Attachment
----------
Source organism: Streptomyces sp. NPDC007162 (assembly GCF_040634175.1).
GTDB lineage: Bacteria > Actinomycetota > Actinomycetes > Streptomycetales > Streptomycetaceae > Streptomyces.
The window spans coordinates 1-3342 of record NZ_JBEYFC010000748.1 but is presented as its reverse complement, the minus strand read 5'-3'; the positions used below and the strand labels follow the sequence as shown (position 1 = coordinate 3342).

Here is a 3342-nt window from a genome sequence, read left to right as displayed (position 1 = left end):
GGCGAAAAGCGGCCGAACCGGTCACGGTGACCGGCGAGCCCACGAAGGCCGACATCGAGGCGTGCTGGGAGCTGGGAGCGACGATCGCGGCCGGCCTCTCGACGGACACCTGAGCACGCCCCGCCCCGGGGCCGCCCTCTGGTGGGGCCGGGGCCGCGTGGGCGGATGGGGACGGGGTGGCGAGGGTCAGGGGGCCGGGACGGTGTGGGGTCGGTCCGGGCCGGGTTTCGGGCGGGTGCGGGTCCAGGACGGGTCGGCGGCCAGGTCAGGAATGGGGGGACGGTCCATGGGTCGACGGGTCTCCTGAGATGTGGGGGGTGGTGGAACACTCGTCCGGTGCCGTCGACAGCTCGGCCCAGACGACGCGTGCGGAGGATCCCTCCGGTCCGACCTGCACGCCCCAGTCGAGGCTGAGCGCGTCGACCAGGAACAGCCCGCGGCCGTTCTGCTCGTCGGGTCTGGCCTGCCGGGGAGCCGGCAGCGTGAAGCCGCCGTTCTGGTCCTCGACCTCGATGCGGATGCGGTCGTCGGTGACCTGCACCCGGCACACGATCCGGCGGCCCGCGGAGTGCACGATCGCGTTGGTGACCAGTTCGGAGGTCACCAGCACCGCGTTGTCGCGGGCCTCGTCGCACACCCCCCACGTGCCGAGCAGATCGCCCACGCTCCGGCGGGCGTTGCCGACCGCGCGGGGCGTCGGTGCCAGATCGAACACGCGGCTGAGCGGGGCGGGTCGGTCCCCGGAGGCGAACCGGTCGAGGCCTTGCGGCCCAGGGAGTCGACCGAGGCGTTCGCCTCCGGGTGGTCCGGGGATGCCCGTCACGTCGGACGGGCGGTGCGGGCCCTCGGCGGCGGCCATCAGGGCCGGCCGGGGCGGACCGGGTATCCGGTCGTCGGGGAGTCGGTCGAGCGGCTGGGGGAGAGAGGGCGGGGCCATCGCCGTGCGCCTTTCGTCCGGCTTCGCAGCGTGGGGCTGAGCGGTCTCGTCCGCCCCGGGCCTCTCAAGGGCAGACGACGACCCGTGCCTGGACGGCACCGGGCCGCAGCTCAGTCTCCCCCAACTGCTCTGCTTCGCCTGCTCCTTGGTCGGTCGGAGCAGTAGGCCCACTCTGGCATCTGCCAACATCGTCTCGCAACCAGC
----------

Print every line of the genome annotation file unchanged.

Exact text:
Source organism: Streptomyces sp. NPDC007162 (assembly GCF_040634175.1).
GTDB lineage: Bacteria > Actinomycetota > Actinomycetes > Streptomycetales > Streptomycetaceae > Streptomyces.
The window spans coordinates 1-3342 of record NZ_JBEYFC010000748.1 but is presented as its reverse complement, the minus strand read 5'-3'; the positions used below and the strand labels follow the sequence as shown (position 1 = coordinate 3342).

Here is a 3342-nt window from a genome sequence, read left to right as displayed (position 1 = left end):
GGCGAAAAGCGGCCGAACCGGTCACGGTGACCGGCGAGCCCACGAAGGCCGACATCGAGGCGTGCTGGGAGCTGGGAGCGACGATCGCGGCCGGCCTCTCGACGGACACCTGAGCACGCCCCGCCCCGGGGCCGCCCTCTGGTGGGGCCGGGGCCGCGTGGGCGGATGGGGACGGGGTGGCGAGGGTCAGGGGGCCGGGACGGTGTGGGGTCGGTCCGGGCCGGGTTTCGGGCGGGTGCGGGTCCAGGACGGGTCGGCGGCCAGGTCAGGAATGGGGGGACGGTCCATGGGTCGACGGGTCTCCTGAGATGTGGGGGGTGGTGGAACACTCGTCCGGTGCCGTCGACAGCTCGGCCCAGACGACGCGTGCGGAGGATCCCTCCGGTCCGACCTGCACGCCCCAGTCGAGGCTGAGCGCGTCGACCAGGAACAGCCCGCGGCCGTTCTGCTCGTCGGGTCTGGCCTGCCGGGGAGCCGGCAGCGTGAAGCCGCCGTTCTGGTCCTCGACCTCGATGCGGATGCGGTCGTCGGTGACCTGCACCCGGCACACGATCCGGCGGCCCGCGGAGTGCACGATCGCGTTGGTGACCAGTTCGGAGGTCACCAGCACCGCGTTGTCGCGGGCCTCGTCGCACACCCCCCACGTGCCGAGCAGATCGCCCACGCTCCGGCGGGCGTTGCCGACCGCGCGGGGCGTCGGTGCCAGATCGAACACGCGGCTGAGCGGGGCGGGTCGGTCCCCGGAGGCGAACCGGTCGAGGCCTTGCGGCCCAGGGAGTCGACCGAGGCGTTCGCCTCCGGGTGGTCCGGGGATGCCCGTCACGTCGGACGGGCGGTGCGGGCCCTCGGCGGCGGCCATCAGGGCCGGCCGGGGCGGACCGGGTATCCGGTCGTCGGGGAGTCGGTCGAGCGGCTGGGGGAGAGAGGGCGGGGCCATCGCCGTGCGCCTTTCGTCCGGCTTCGCAGCGTGGGGCTGAGCGGTCTCGTCCGCCCCGGGCCTCTCAAGGGCAGACGACGACCCGTGCCTGGACGGCACCGGGCCGCAGCTCAGTCTCCCCCAACTGCTCTGCTTCGCCTGCTCCTTGGTCGGTCGGAGCAGTAGGCCCACTCTGGCATCTGCCAACATCGTCTCGCAACCAGC